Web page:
BOUGE-TREMBLÉ is a summit meeting orchestrated by Guillaume Bourgogne between the worlds of Eve Risser and Guilhem Meier with the desire to finally collaborate with these two extraordinary artists. Risser and Meier are both composers and instrumentalists with atypical profiles and wide open ears. Evolving in unclassifiable and hybrid aesthetics, their research often involves the "preparation" of their instruments, the piano and the percussion, which then become true extensions of the sound domain. Navigating between jazz and written music, both contemporary and classical, both have a rich musical writing that is particularly interested in timbre and space.
BOUGÉ-TREMBLÉ is a dialogue work where the artists are also involved as performers and play together for the first time.
The piece by the composer and improviser Eve Risserfor prepared upright piano and 8 instruments, is a co-commission between Grame, Centre National de Création Musicale de Lyon and Hémisphère son.
The composer 's work Guilhem Meier, a creation for prepared drums and 8 instruments, received the Aide à l'écriture of the Ministry of Culture.
This piece was presented at the B!ME - Biennale of exploratory music - organized by the Grame in Lyon on March 21, 2022.
"I always start from my piano solo when writing for a large ensemble. Indeed,"Footsteps on the Snow" inspired me with timbres, pitches and intensities, resulting in the White Desert Orchestra. Then, in my last solo, "After a Dream", I gave back space to rhythm and pulse, which I had left out of my solo "timbral meditations". This gave rise to the Red Desert Orchestra, which draws its inspiration from West African music, with the musicians of Nainy Diabate (Mali) or Les sœurs Hié and Oumarou Bambara (France/Burkina).
In order to move from the piano to the ensemble, I create singular materials that all fit together and present themselves in the form of a puzzle that gives rise to possible collective arrangements. The world of dreams and emotions remains the playground from which I draw all musical intentions. Then it is during meetings with the musicians beforehand that the writing becomes more precise. I always proceed in situ when I write for groups that are not my own. Eve Risser
To listen here:
For Guilhem MeierThis writing project intends to mix my solo LFant with the Op.Cit ensemble. I intend to exploit the fundamental elements of my solo (improvisation, electrification, free singing) for the construction of the piece, which requires a device of microphones and amplification for certain acoustic instruments, the use of the voice for certain musicians, as well as a share of improvisation. A game of spatialization between acoustic sound and amplification could be developed. My piece will deal with the impossible quest for freedom within the framework of an institution, inspired by historical cases where governments or leaders have been overthrown by the people. I will focus on the mechanism of the need to federate, then to dominate, and on the breaking point of this domination where the need for freedom takes over, before giving way to a new need to federate, thus repeating the same pattern. The readings of Noam Chomsky, Ryszard Kapuscinski and Tchouang-tseu feed these thoughts. I would be inspired by revolutionary songs, popular federative songs that can have the face of freedom as well as that of indoctrination. The electrified sound will contain the expressive force of mental distortion that indoctrination creates, but paradoxically can also represent the processes of liberation of the individual, and the mechanisms of creation through destruction. Improvisation will also contain this paradox of being both the element of freedom and also the one that follows the rails of a writing-dictatorship that imposes its framework. Coming from a musical culture that is at the same time rock, classical, contemporary or jazz, my writing is based on a group music, aiming to form a singular entity. Nourished as much by Ligeti as by Nirvana, my musical language navigates as well in the chiselled combinations of timbres as in the savagery of a primary rhythm.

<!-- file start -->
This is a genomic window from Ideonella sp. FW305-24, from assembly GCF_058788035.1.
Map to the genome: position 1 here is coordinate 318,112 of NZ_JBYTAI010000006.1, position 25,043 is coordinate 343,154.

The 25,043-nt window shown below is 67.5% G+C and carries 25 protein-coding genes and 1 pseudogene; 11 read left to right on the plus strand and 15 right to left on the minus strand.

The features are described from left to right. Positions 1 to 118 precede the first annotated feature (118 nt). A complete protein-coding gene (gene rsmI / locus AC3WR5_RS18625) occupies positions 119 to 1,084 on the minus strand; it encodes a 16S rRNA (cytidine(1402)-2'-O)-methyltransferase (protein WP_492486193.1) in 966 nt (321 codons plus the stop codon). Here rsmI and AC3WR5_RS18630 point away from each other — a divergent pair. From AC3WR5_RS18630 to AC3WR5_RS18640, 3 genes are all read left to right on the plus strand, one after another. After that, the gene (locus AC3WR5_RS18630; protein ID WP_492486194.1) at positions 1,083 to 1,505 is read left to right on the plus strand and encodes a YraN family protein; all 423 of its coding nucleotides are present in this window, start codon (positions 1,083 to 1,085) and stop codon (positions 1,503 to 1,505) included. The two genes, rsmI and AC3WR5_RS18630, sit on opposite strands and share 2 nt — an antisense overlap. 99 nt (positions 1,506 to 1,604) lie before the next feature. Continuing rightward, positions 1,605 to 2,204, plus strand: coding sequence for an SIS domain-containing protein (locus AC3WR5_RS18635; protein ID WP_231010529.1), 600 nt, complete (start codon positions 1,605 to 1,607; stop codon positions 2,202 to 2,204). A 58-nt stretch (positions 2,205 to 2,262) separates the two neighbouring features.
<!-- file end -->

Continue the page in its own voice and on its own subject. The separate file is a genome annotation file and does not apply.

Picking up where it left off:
Conductor and artistic and musical director
He is the founder and artistic director of the ensemble Op.Cit, whose atypical artistic line brings together composed music and improvisation.
Today he is a professor at McGill University (Montreal - Canada) and artistic director of the McGill Contemporary Music Ensemble. He is also musical director of the ensemble Cairn (Paris) with composer Jérôme Combier, with whom he has recorded several critically acclaimed CDs: Pays de vent (Motus) and Vies silencieuses (æon) by Jérôme Combier, Lieu & Non-Lieux by Thierry Blondeau (æon) and Furia by Raphaël Cendo (æon).
He was Principal Conductor of the Camerata Aberta (Sao Paulo - Brazil) from 2010 to 2014. He has conducted numerous ensembles and orchestras in France and abroad. The CD Water mirror, received the Bravo! award for best classical music CD in 2012.
Op.Cit, Orchestre pour la Cité, is a protean ensemble that ventures into fertile grounds at the crossroads of traditional classical repertoire and improvised music. Each collaboration is a new quest for the unheard of and emotions.
Its musicians are grouped around two centers of gravity: the string quartet, and a trio formed by the piano, the double bass and the drums. The Ensemble's approach, initiated by its conductor and artistic director Guillaume Bourgogne, is to listen to the contemporary world and its different modes of artistic expression. For its creations, it surrounds itself with soloists coming from classical as well as jazz, electronic or traditional music, as well as artists coming from dance, theater, plastic and digital arts.
With : Pierre Horksman, clarinets - Clélia Bobichon, clarinets - Jean-Philippe Cochenet, horn - Eric Le Chartier, trombone - Gaël Rassaert, violin - Nicolas Cerveau, cello - Brice Berred, double bass.